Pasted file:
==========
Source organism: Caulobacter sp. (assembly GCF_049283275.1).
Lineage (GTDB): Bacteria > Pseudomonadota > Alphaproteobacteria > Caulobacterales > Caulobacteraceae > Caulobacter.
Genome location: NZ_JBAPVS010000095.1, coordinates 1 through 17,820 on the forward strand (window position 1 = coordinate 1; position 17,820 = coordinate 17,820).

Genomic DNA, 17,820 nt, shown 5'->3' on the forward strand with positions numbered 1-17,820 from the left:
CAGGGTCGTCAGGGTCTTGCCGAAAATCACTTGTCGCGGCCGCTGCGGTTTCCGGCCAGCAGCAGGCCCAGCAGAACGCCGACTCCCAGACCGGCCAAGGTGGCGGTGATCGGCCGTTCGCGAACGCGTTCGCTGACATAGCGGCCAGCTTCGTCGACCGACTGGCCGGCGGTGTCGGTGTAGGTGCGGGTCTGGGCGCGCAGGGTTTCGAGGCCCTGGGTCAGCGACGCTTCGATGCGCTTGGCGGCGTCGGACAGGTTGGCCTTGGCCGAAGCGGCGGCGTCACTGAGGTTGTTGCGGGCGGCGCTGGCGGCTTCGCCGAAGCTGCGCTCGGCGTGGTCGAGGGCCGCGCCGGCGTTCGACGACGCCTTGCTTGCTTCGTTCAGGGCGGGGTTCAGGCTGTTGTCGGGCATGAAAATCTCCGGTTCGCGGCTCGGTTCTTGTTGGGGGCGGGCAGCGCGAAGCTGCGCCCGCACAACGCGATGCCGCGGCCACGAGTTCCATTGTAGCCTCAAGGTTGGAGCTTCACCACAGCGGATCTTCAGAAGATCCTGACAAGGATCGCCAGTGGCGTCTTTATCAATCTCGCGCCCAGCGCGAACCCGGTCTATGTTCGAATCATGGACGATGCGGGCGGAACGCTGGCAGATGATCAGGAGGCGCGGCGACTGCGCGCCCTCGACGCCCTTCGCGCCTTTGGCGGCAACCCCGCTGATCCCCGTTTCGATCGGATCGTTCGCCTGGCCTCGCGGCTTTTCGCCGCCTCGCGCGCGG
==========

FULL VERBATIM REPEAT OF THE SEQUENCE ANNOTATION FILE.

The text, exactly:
Source organism: Caulobacter sp. (assembly GCF_049283275.1).
Lineage (GTDB): Bacteria > Pseudomonadota > Alphaproteobacteria > Caulobacterales > Caulobacteraceae > Caulobacter.
Genome location: NZ_JBAPVS010000095.1, coordinates 1 through 17,820 on the forward strand (window position 1 = coordinate 1; position 17,820 = coordinate 17,820).

Genomic DNA, 17,820 nt, shown 5'->3' on the forward strand with positions numbered 1-17,820 from the left:
CAGGGTCGTCAGGGTCTTGCCGAAAATCACTTGTCGCGGCCGCTGCGGTTTCCGGCCAGCAGCAGGCCCAGCAGAACGCCGACTCCCAGACCGGCCAAGGTGGCGGTGATCGGCCGTTCGCGAACGCGTTCGCTGACATAGCGGCCAGCTTCGTCGACCGACTGGCCGGCGGTGTCGGTGTAGGTGCGGGTCTGGGCGCGCAGGGTTTCGAGGCCCTGGGTCAGCGACGCTTCGATGCGCTTGGCGGCGTCGGACAGGTTGGCCTTGGCCGAAGCGGCGGCGTCACTGAGGTTGTTGCGGGCGGCGCTGGCGGCTTCGCCGAAGCTGCGCTCGGCGTGGTCGAGGGCCGCGCCGGCGTTCGACGACGCCTTGCTTGCTTCGTTCAGGGCGGGGTTCAGGCTGTTGTCGGGCATGAAAATCTCCGGTTCGCGGCTCGGTTCTTGTTGGGGGCGGGCAGCGCGAAGCTGCGCCCGCACAACGCGATGCCGCGGCCACGAGTTCCATTGTAGCCTCAAGGTTGGAGCTTCACCACAGCGGATCTTCAGAAGATCCTGACAAGGATCGCCAGTGGCGTCTTTATCAATCTCGCGCCCAGCGCGAACCCGGTCTATGTTCGAATCATGGACGATGCGGGCGGAACGCTGGCAGATGATCAGGAGGCGCGGCGACTGCGCGCCCTCGACGCCCTTCGCGCCTTTGGCGGCAACCCCGCTGATCCCCGTTTCGATCGGATCGTTCGCCTGGCCTCGCGGCTTTTCGCCGCCTCGCGCGCGG